Apr 142010
 April 14, 2010  Posted by  Court, Featured News, Surveillance, U.S., Workplace

Orin Kerr writes:

The Reply Brief in the Court’s only major Fourth Amendment case this term, the text-messaging case City of Ontario v. Quon, has now been filed and is available here. Here are a few thoughts on it.

(1) The parties focus significant attention on the Stored Communications Act, somewhat to my surprise. The Stored Communications Act (SCA) is the federal statute that governs access to e-mail and the like: The Quon case was originally litigated under both the SCA and the Fourth Amendment. Quon argues that the SCA helps create a reasonable expectation of privacy in the stored text messages. By creating statutory privacy rights, Quon argues, the SCA helped make any expectation of privacy “reasonable.”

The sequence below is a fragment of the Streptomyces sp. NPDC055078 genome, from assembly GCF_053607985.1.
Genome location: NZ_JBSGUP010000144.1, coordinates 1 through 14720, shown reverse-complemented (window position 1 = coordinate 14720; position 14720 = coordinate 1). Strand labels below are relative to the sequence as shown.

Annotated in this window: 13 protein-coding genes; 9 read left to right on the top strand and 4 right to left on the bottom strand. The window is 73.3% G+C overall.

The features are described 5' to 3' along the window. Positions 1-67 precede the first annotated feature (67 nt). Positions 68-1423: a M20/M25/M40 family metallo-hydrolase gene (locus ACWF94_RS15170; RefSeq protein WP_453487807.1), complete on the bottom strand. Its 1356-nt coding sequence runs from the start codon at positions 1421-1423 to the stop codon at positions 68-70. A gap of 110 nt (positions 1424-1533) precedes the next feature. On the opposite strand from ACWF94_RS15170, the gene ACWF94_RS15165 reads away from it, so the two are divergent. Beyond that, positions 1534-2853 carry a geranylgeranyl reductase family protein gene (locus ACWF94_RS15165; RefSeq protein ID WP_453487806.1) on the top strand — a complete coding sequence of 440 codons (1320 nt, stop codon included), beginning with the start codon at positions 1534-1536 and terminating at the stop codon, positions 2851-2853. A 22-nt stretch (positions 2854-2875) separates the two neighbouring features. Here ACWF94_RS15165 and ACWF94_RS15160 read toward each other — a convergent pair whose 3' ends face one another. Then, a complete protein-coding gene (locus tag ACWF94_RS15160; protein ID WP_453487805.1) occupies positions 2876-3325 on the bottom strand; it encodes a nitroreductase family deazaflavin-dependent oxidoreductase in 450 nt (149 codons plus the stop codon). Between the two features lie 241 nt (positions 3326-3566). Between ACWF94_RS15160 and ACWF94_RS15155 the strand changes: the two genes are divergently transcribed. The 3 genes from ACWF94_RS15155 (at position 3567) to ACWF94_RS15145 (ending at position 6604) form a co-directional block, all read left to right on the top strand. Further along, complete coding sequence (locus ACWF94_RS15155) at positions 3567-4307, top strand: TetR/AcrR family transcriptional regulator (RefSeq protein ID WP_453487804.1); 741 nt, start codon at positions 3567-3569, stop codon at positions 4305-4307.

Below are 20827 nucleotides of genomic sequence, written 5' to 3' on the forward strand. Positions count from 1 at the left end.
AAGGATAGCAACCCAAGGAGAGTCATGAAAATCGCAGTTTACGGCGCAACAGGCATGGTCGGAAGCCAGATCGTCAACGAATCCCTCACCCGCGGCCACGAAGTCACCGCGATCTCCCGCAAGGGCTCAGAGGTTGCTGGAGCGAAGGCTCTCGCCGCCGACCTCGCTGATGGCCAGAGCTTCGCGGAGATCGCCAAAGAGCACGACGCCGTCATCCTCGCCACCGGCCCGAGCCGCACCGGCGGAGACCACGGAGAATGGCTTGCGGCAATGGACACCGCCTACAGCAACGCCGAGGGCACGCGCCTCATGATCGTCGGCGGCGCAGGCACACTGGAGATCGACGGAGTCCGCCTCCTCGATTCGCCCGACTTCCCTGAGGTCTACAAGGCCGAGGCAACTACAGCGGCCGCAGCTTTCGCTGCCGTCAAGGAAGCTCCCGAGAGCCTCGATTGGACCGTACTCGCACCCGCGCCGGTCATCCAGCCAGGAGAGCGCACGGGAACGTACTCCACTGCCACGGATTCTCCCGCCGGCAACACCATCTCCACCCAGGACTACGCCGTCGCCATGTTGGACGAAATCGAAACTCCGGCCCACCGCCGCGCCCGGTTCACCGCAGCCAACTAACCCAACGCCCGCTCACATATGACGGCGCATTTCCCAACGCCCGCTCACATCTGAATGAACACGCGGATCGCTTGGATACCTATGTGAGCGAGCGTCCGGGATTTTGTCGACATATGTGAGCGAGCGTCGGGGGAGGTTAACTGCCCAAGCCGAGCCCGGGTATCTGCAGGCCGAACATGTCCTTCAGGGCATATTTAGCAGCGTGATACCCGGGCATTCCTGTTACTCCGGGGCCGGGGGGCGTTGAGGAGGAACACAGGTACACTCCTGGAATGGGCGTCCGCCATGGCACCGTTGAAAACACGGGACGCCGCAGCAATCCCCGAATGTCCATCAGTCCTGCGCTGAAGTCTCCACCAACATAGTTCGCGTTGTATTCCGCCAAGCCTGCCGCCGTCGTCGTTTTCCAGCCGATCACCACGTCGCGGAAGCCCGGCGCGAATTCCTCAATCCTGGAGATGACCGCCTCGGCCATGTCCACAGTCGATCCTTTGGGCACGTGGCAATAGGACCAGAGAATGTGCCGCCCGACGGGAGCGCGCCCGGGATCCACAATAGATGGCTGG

I don’t think that’s a persuasive argument, with a possible caveat I’ll get to in a minute. As a general rule, I think statutory privacy laws have to be considered independently from the Fourth Amendment: The creation of statutory privacy laws cannot make an expectation of privacy constitutionally reasonable, and the absence of them cannot make an expectation of privacy constitutionally unreasonable.

Read more on The Volokh Conspiracy.

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